Tag Archives: Symphony of Science

Music About Science

I have an opinion that might be unpopular around here: I don’t like music about science. My love of science and scientific knowledge cannot be impugned — my Ph.D. is all the evidence I need to make my case. I never would have made it through my 14 years of biology education if I didn’t love science. I even love boring science lecture — both hearing them and giving them. Music is also very important to me. I have been a casual musician for most of my life, and listening to music and making music are deeply fulfilling for me. There is a bunch of music out there that is about science, and it would be reasonable to guess that I would love this music. But I don’t. There is a time for music, and there is a time for a boring science lecture, but when I’m listening to music, what I want is not a boring science lecture.

Exhibit A:

Symphony of science is pretty popular. But let’s face it — this is literally just a boring science lecture that has been auto-tuned. The words of Carl Sagan, for example, are inspiring in their own right. I don’t think making them musical adds anything to them. If anything, I think his words are cheapened slightly by the gimmick.

Exhibit B:

I have a lot of love for Baba Brinkman, so I feel a little bit bad for listing him here. He is brilliant, great with words, and a good performer. I respect him a lot for using his medium to explain science. I particularly like the way he used this anti-evolution rally song as a base for this song about the science of political values and religion.

I got to see him perform once at an evolutionary psychology conference, and I really have nothing but love for him. For the times that I actually do want to listen to a boring science lecture set to music, I go straight to Baba Brinkman. But this doesn’t change the fact that his work is still essentially a boring science lecture, albeit spoken very rhythmically.

Exhibit C:

Hank Green’s “I Fucking Love Science” is cute. There are some clever lines, but it’s not what I want out of music. It is literal and a little bit lecture-ey at times. What I mean should be clear in a minute.

Please don’t misunderstand me — there is no judgement here. Musicians should write about whatever they want to write about, and people should listen to whatever they want to listen to. My feelings about the music I mention are just my own feelings. I also don’t mean to disparage any of these artists. I’ve tried writing music myself, and I can’t go around calling the kettle black.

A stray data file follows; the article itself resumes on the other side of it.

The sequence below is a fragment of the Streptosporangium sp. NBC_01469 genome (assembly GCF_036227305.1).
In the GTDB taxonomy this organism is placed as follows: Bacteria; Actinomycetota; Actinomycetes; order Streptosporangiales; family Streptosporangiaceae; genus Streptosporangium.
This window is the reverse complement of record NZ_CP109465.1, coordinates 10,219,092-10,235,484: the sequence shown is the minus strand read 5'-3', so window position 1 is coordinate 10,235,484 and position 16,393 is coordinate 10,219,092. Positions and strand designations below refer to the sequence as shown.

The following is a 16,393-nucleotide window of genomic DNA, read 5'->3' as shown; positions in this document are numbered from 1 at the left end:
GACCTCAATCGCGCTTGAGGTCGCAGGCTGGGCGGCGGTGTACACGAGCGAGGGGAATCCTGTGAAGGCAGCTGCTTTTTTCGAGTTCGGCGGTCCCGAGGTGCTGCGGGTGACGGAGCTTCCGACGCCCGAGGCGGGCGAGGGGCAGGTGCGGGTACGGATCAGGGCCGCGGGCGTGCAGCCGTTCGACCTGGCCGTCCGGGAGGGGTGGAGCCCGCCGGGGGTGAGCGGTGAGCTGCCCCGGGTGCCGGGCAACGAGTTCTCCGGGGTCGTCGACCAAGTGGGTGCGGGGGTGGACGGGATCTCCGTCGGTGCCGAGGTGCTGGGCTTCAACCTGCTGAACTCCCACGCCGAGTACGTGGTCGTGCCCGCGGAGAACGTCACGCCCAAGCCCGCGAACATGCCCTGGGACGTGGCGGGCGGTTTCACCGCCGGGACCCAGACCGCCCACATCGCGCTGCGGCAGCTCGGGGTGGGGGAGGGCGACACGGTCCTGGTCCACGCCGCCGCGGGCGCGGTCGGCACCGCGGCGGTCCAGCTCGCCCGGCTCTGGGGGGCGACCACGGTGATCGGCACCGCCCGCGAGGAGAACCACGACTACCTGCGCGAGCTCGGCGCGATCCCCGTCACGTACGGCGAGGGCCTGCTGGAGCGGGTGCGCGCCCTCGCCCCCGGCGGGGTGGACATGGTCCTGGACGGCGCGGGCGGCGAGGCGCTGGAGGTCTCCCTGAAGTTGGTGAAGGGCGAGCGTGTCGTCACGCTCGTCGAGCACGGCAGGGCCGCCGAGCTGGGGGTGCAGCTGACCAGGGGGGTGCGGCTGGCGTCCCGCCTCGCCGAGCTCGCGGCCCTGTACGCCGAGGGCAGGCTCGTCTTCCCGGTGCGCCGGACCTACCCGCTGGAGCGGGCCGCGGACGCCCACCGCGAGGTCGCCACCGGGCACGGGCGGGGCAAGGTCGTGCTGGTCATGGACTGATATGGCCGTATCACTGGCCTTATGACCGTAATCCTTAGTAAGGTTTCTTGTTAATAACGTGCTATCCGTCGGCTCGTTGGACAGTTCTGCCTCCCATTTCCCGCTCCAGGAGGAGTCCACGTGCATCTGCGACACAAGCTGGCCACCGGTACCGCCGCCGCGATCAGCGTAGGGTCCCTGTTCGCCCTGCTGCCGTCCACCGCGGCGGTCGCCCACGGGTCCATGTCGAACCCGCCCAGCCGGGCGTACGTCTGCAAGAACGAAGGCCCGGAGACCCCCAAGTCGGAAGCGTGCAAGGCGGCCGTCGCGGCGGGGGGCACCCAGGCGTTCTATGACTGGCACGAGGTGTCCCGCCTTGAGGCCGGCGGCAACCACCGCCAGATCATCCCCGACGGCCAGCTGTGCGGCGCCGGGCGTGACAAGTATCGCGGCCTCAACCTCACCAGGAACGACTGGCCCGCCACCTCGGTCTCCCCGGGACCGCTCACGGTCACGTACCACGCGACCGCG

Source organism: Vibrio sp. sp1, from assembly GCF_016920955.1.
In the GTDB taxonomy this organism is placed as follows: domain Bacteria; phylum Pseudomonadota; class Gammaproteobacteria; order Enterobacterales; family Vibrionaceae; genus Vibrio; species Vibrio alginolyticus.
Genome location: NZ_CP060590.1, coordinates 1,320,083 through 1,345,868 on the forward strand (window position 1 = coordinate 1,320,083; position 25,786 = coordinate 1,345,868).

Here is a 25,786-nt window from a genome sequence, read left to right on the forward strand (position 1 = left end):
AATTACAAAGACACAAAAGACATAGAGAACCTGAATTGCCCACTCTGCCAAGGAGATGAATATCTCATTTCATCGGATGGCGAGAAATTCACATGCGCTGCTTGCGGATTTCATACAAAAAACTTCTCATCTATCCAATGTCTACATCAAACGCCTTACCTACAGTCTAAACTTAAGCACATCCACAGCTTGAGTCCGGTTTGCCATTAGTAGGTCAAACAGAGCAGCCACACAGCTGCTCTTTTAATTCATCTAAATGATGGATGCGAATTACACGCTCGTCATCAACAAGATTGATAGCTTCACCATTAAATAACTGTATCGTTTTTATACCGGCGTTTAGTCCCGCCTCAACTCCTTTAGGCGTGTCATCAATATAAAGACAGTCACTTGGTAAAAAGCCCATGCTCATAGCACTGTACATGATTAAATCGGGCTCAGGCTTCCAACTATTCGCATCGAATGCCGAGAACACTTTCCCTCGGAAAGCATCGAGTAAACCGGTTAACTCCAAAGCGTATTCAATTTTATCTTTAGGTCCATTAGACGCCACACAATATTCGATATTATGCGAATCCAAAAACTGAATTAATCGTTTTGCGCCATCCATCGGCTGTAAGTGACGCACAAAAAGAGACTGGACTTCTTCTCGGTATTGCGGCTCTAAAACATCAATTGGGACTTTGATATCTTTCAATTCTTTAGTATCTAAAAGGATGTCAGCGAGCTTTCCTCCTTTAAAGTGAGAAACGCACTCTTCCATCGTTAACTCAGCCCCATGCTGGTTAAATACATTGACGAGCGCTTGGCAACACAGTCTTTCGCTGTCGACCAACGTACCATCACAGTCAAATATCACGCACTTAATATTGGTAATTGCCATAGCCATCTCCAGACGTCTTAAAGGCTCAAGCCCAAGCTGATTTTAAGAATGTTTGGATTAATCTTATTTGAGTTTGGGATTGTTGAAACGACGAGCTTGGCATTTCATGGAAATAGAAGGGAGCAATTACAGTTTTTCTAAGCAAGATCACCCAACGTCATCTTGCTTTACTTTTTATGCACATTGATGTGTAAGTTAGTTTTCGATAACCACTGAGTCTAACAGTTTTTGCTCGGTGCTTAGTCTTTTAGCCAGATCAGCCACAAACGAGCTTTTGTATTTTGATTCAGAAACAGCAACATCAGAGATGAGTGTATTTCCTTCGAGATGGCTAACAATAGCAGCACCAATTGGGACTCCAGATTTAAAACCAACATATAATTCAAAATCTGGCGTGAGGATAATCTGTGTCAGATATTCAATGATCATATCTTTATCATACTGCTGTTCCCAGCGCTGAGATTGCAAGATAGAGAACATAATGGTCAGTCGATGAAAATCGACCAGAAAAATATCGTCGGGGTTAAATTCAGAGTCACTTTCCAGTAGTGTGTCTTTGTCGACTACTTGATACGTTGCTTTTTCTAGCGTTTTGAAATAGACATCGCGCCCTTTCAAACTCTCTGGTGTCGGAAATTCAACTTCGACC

This is not about what music I think people should or shouldn’t be writing and listening to, it’s just about what I want out of music. What do I want out of music? Some poetry. Some metaphor. The language of emotion. And would a drum solo kill you?

When I listen to music, I want to be able to identify with the emotions that are conveyed through the medium.

Take this song:

This song is reportedly about Kurt Cobain’s relationship with Tobi Vail, the drummer for Bikini Kill. You may not like this song as much as I do, but you will agree that at no point does this song, which is about a human relationship, sound like an anthropologist talking about the mating behavior of gorillas. The song is about the emotions, not the details. No boring lectures anywhere.

Kurt Cobain talks about his experience in this song without making the context perfectly clear. But it is deeply expressive and poetic, and it is exactly what I want out of a song.

Take another song about a relationship that ended:

Kris Kristofferson’s take on this topic has much more of a narrative style than Kurt Cobain’s. There is no question about what Me and Bobby McGee is about. But there is still poetry. He could have said, “Now she’s gone and I really miss her.” That would have communicated his point effectively, but there is no poetry to it. Instead, he chose to say, “and I’d trade all my tomorrows for one single yesterday.” Give me a minute to catch my breath.

I think the mistake that people make when writing music about science is talking like scientists instead of lyricists. There is a reason why we have scientists write our science, and musicians write our music. It has famously been said that, “Writing about music is like dancing about architecture.” Each of these media have their style, and limits to their application.

Here is what I would like to see: music about the experience of science, rather than the outcome of science. We have beautiful, poetic music about the experience of love, death, happiness, sex, jealousy, war, fatherhood, dissatisfaction, and basically every other human experience one could have. But very little beautiful, poetic music about science.

Consider, for a moment, Leonardo DaVinci. He was both a great scientist and a great artist. Remember that this was the guy who painted the Last Supper, the Mona Lisa, and the Vitruvian Man. If he was going to write a song about science, what would it have sounded like? “If the air passing over the top of a wing is moving faster than the air moving under the wing, it will reduce the pressure above the wing and create lift. La dee dee, la dee dah.” No, probably not.

Through my pursuit of science, I have experienced a wide range of emotions. Scientific discovery can be wonderful, beautiful, painful, emotional, and, at times, even exciting. Where is the music inspired by science that conveys these feelings?

You may disagree, or maybe I just haven’t heard the right music. What’s your favorite song about science?

Have a topic you want me to cover? Let me know in the comments or on twitter @cgeppig

Follow me on Facebook